Let me start this review by saying that had I seen it in a shop, John-Paul Flintoff‘s Sew Your Own would probably not be the type of book I’d buy. I’ve never had a flair for crafty activities, but I’m amenable to the idea that maybe one day I will be. Although all of them are neglected, sorely underused and covered in dust, I already own a sewing machine, a knitting machine, and the obligatory bag of wool, knitting needles, ribbons, buttons and fabric scraps. I glow emerald with envy and chastise myself for slacking whenever my more talented and patient friends explain with a shrug that they knocked up that swoonsome outfit or accessory in a matter of minutes before scrambling out the door. And Project Runway is the only trash TV I allow myself to watch without guilt because it’s all about the challenge of getting creative with fabric (and occasionally more unorthodox materials like plants, food, car parts and sweetshop purchases).
So in theory, Sew Your Own, about Sunday Times and FT journalist John-Paul Flintoff’s ventures into making his own clothes, should have been right up my street. But the cover description (“Here’s one man’s attempt to survive the economic meltdown, tackle climate change and find the meaning of life by making his own clothes”) immediately made me cynical and suspicious. I hate books about finding the meaning my life. They’re usually smug and self-congratulatory, full of quasi-religious language and patronising lectures about how everything I’m doing in my day-to-day business is probably wrong, and directly responsible for the death of billions of adorable baby penguins (or something along those lines).
But there’s no arguing that John-Paul is a charismatic and sincere narrator. His writing is warm, funny and heartfelt, and his admitting to being just as bamboozled as the rest of us about complex issues like politics, religion, the economy and climate change is an easy way of winning audience empathy and loyalty. And although he starts his journey in an upmarket bespoke suit shop in New York, being measured by lasers for an expensive tailored suit made by robots, and has a distasteful episode where he outsources his life to a personal assistant in an Indian call centre, giving her a ridiculously middle-class list of errands like buying his underpants from M&S, tracking down a Chloe handbag for his wife, booking a table at The Ivy and tickets for the cricket whilst he smirked smugly about how much time he’d be saving, amazingly, he’s still a likeable character, and one you want to accompany on his journey from being kitted out by a personal stylist in Harrods through visits to landfill sites, allotments, activists and Savile Row tailors to wearing crocheted undercrackers, growing his own food and spinning his own fabric from nettle fibres.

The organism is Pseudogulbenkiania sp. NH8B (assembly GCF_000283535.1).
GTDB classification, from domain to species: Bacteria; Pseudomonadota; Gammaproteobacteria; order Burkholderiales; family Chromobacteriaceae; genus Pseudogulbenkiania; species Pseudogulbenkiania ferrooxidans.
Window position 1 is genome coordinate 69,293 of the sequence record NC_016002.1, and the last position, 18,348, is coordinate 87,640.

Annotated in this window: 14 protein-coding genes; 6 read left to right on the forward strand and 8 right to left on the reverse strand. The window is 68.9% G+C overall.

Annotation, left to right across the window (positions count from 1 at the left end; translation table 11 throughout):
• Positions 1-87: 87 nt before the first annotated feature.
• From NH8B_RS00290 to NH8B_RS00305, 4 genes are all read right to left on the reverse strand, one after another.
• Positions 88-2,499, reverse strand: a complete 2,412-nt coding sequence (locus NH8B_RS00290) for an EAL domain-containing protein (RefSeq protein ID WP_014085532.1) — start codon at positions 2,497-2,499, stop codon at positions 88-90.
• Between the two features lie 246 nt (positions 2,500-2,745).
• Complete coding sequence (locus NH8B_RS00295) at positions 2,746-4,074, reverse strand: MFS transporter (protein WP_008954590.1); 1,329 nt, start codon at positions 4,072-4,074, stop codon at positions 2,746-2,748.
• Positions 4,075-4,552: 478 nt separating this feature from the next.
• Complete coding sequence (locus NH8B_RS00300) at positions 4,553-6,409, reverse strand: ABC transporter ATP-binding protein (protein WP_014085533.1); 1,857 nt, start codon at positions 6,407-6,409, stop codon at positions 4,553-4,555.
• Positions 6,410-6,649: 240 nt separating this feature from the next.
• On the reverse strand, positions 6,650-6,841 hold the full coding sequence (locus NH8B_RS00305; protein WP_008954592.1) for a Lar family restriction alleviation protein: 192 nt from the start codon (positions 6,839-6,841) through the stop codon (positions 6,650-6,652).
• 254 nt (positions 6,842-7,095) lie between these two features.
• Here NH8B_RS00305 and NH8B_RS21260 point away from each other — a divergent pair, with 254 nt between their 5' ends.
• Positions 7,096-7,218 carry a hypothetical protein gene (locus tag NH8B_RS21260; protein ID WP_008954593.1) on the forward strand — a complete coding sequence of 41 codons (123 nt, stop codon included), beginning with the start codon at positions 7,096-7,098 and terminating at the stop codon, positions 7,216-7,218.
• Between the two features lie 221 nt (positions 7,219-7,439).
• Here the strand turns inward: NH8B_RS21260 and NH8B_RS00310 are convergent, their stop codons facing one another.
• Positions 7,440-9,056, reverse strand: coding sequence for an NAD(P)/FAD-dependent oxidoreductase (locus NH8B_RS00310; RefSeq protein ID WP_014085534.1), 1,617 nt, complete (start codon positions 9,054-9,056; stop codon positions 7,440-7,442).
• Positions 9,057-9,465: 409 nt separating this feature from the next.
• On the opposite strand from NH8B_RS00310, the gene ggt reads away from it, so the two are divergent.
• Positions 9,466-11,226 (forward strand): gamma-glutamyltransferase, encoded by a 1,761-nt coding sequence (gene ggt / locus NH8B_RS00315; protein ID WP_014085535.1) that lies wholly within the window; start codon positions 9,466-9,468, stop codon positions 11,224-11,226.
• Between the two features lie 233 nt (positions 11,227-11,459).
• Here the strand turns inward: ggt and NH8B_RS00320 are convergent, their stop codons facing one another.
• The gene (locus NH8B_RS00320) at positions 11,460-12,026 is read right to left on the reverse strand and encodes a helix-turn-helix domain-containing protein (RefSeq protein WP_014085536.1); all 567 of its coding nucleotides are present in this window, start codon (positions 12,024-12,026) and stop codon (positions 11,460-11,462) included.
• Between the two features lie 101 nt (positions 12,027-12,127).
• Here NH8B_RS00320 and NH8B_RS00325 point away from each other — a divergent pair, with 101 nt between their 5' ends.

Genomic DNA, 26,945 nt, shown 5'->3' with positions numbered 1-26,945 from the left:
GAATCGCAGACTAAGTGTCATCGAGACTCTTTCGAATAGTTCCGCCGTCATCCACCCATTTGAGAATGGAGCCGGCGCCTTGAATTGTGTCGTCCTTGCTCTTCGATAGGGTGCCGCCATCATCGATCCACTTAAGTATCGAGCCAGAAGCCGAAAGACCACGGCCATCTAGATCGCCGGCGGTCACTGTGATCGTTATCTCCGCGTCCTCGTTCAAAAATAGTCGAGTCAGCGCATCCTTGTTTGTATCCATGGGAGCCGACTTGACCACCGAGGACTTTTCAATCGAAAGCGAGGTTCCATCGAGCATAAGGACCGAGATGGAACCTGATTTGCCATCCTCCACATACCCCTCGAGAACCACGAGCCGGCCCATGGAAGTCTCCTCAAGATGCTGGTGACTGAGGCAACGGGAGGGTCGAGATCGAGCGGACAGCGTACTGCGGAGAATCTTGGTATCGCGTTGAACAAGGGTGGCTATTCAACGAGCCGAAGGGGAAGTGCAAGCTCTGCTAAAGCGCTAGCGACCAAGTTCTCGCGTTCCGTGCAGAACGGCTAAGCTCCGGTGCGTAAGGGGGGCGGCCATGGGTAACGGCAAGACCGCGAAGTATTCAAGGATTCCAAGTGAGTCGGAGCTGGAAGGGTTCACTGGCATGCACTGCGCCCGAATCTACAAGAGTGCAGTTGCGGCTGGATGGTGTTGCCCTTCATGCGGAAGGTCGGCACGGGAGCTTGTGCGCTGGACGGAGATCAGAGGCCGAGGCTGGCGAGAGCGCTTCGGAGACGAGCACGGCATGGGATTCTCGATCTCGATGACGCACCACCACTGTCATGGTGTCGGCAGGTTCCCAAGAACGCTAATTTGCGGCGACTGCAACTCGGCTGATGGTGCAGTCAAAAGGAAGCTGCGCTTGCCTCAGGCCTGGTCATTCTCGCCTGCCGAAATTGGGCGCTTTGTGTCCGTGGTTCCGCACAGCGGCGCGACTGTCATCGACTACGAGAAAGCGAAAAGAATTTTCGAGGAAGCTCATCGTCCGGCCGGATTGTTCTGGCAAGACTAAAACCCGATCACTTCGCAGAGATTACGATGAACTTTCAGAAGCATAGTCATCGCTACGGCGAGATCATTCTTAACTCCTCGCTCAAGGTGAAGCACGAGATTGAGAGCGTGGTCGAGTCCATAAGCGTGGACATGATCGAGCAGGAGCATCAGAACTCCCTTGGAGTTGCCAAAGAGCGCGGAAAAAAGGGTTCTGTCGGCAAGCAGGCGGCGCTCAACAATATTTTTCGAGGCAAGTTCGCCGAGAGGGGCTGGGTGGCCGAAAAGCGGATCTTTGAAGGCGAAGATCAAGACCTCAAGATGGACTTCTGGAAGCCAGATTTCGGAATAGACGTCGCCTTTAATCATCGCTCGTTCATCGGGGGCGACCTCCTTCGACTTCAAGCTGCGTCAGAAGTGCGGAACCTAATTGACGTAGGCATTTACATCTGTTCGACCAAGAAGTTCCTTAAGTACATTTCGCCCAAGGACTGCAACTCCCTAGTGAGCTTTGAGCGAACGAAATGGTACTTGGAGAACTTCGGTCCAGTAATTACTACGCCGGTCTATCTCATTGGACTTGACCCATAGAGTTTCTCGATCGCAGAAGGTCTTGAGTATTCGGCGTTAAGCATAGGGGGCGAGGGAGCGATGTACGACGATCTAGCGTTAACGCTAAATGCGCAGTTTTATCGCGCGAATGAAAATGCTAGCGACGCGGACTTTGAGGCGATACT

Which is not to say that the book isn’t without niggles. The constant name-dropping gets irritating. Maybe it’s just a way to keep readers engaged; what with our celebrity-obsessed culture, maybe the promise of anecdotes about the rich and famous is an essential tactic if authors want to keep our attention. But for me, the anecdotes about brit-art oddball Billy Childish, Buddhism evangelist Richard Gere and belligerent petrol head Jeremy Clarkson didn’t add much, and just came across as a gratuitous inclusion so that the press release could name-check these celebs’ tenuous connection to the book. Another irritation is that John-Paul doesn’t seem to acknowledge the start-up costs of taking up the pastimes he so zealously advocates. Whilst some projects, like knitting, require little in the way of equipment and materials, needles and wool can be expensive, especially if you’re a beginner and don’t know exactly what you need and where best to get it. And even though we’re still talking less than £20 to get you going, even such a small cost can be discouraging if your means are slender and your money will be wasted if you find out you don’t like it as much as you thought you would. Maybe I’m being over-demanding, but I would have liked to see John-Paul explore community-based projects like Stitch London and Pins ‘n’ Needles, where would-be craft enthusiasts can try before they buy, and get expert advice and encouragement.
That said, since finishing reading, I have returned to my local knitting circle and swap shop after an absence of many months, dusted off the sewing machine and unearthed the carrier bag of ridiculous clobber earmarked for the charity shop to see what I can customise and adapt, and spent many more hours than I’d like to admit glued to online crafting communities like Craftster and Ravelry. So I can’t say Sew Your Own hasn’t been an inspiration.
It’s out next Thursday, 1st July, and available to pre-order from Amazon for £4.79.
Post by Jane Bradley